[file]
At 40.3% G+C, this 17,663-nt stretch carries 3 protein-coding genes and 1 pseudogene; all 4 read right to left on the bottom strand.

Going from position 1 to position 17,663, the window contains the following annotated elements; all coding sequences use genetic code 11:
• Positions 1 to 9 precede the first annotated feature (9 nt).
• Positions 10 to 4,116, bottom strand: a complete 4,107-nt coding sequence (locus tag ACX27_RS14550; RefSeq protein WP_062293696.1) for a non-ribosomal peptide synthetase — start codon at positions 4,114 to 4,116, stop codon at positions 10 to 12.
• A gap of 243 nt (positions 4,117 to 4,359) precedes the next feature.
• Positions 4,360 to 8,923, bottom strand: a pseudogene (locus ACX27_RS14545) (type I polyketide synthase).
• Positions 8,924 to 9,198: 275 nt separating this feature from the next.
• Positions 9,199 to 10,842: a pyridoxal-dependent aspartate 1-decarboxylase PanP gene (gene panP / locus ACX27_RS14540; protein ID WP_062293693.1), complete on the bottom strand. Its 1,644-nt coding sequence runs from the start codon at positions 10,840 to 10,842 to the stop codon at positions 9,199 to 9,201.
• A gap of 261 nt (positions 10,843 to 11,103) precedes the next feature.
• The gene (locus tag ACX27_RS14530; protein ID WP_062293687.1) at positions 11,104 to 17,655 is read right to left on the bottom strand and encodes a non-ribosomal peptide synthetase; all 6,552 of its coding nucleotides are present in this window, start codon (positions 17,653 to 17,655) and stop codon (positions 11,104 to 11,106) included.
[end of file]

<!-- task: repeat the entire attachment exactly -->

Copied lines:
At 40.3% G+C, this 17,663-nt stretch carries 3 protein-coding genes and 1 pseudogene; all 4 read right to left on the bottom strand.

Going from position 1 to position 17,663, the window contains the following annotated elements; all coding sequences use genetic code 11:
• Positions 1 to 9 precede the first annotated feature (9 nt).
• Positions 10 to 4,116, bottom strand: a complete 4,107-nt coding sequence (locus tag ACX27_RS14550; RefSeq protein WP_062293696.1) for a non-ribosomal peptide synthetase — start codon at positions 4,114 to 4,116, stop codon at positions 10 to 12.
• A gap of 243 nt (positions 4,117 to 4,359) precedes the next feature.
• Positions 4,360 to 8,923, bottom strand: a pseudogene (locus ACX27_RS14545) (type I polyketide synthase).
• Positions 8,924 to 9,198: 275 nt separating this feature from the next.
• Positions 9,199 to 10,842: a pyridoxal-dependent aspartate 1-decarboxylase PanP gene (gene panP / locus ACX27_RS14540; protein ID WP_062293693.1), complete on the bottom strand. Its 1,644-nt coding sequence runs from the start codon at positions 10,840 to 10,842 to the stop codon at positions 9,199 to 9,201.
• A gap of 261 nt (positions 10,843 to 11,103) precedes the next feature.
• The gene (locus tag ACX27_RS14530; protein ID WP_062293687.1) at positions 11,104 to 17,655 is read right to left on the bottom strand and encodes a non-ribosomal peptide synthetase; all 6,552 of its coding nucleotides are present in this window, start codon (positions 17,653 to 17,655) and stop codon (positions 11,104 to 11,106) included.